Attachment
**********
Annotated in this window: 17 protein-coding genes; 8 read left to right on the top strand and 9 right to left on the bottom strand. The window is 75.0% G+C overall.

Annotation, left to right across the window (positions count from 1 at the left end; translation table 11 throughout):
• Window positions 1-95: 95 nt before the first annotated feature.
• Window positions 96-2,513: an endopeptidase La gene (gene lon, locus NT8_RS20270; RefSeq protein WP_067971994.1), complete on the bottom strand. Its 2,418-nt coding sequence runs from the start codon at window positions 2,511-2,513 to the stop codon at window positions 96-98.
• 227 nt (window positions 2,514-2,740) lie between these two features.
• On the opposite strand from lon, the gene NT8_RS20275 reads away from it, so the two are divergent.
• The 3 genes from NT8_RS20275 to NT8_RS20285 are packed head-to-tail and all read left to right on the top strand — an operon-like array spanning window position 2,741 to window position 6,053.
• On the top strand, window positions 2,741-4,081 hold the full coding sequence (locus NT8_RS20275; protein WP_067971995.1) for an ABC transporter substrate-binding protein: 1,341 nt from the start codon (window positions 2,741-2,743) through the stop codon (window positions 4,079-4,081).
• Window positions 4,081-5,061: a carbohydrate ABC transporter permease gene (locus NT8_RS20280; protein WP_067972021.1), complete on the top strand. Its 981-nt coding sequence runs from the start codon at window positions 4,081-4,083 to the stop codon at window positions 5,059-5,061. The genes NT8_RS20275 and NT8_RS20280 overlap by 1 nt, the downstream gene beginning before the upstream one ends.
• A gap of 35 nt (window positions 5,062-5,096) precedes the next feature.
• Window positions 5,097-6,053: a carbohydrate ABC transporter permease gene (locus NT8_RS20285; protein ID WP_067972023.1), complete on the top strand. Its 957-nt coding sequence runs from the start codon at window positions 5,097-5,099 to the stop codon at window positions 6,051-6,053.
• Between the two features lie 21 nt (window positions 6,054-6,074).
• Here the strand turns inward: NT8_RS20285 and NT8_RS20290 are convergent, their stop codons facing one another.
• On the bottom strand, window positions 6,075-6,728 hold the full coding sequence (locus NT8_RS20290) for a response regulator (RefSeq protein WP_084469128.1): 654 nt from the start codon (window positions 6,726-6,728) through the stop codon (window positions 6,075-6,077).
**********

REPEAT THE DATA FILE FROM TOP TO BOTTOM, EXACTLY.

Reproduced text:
Annotated in this window: 17 protein-coding genes; 8 read left to right on the top strand and 9 right to left on the bottom strand. The window is 75.0% G+C overall.

Annotation, left to right across the window (positions count from 1 at the left end; translation table 11 throughout):
• Window positions 1-95: 95 nt before the first annotated feature.
• Window positions 96-2,513: an endopeptidase La gene (gene lon, locus NT8_RS20270; RefSeq protein WP_067971994.1), complete on the bottom strand. Its 2,418-nt coding sequence runs from the start codon at window positions 2,511-2,513 to the stop codon at window positions 96-98.
• 227 nt (window positions 2,514-2,740) lie between these two features.
• On the opposite strand from lon, the gene NT8_RS20275 reads away from it, so the two are divergent.
• The 3 genes from NT8_RS20275 to NT8_RS20285 are packed head-to-tail and all read left to right on the top strand — an operon-like array spanning window position 2,741 to window position 6,053.
• On the top strand, window positions 2,741-4,081 hold the full coding sequence (locus NT8_RS20275; protein WP_067971995.1) for an ABC transporter substrate-binding protein: 1,341 nt from the start codon (window positions 2,741-2,743) through the stop codon (window positions 4,079-4,081).
• Window positions 4,081-5,061: a carbohydrate ABC transporter permease gene (locus NT8_RS20280; protein WP_067972021.1), complete on the top strand. Its 981-nt coding sequence runs from the start codon at window positions 4,081-4,083 to the stop codon at window positions 5,059-5,061. The genes NT8_RS20275 and NT8_RS20280 overlap by 1 nt, the downstream gene beginning before the upstream one ends.
• A gap of 35 nt (window positions 5,062-5,096) precedes the next feature.
• Window positions 5,097-6,053: a carbohydrate ABC transporter permease gene (locus NT8_RS20285; protein ID WP_067972023.1), complete on the top strand. Its 957-nt coding sequence runs from the start codon at window positions 5,097-5,099 to the stop codon at window positions 6,051-6,053.
• Between the two features lie 21 nt (window positions 6,054-6,074).
• Here the strand turns inward: NT8_RS20285 and NT8_RS20290 are convergent, their stop codons facing one another.
• On the bottom strand, window positions 6,075-6,728 hold the full coding sequence (locus NT8_RS20290) for a response regulator (RefSeq protein WP_084469128.1): 654 nt from the start codon (window positions 6,726-6,728) through the stop codon (window positions 6,075-6,077).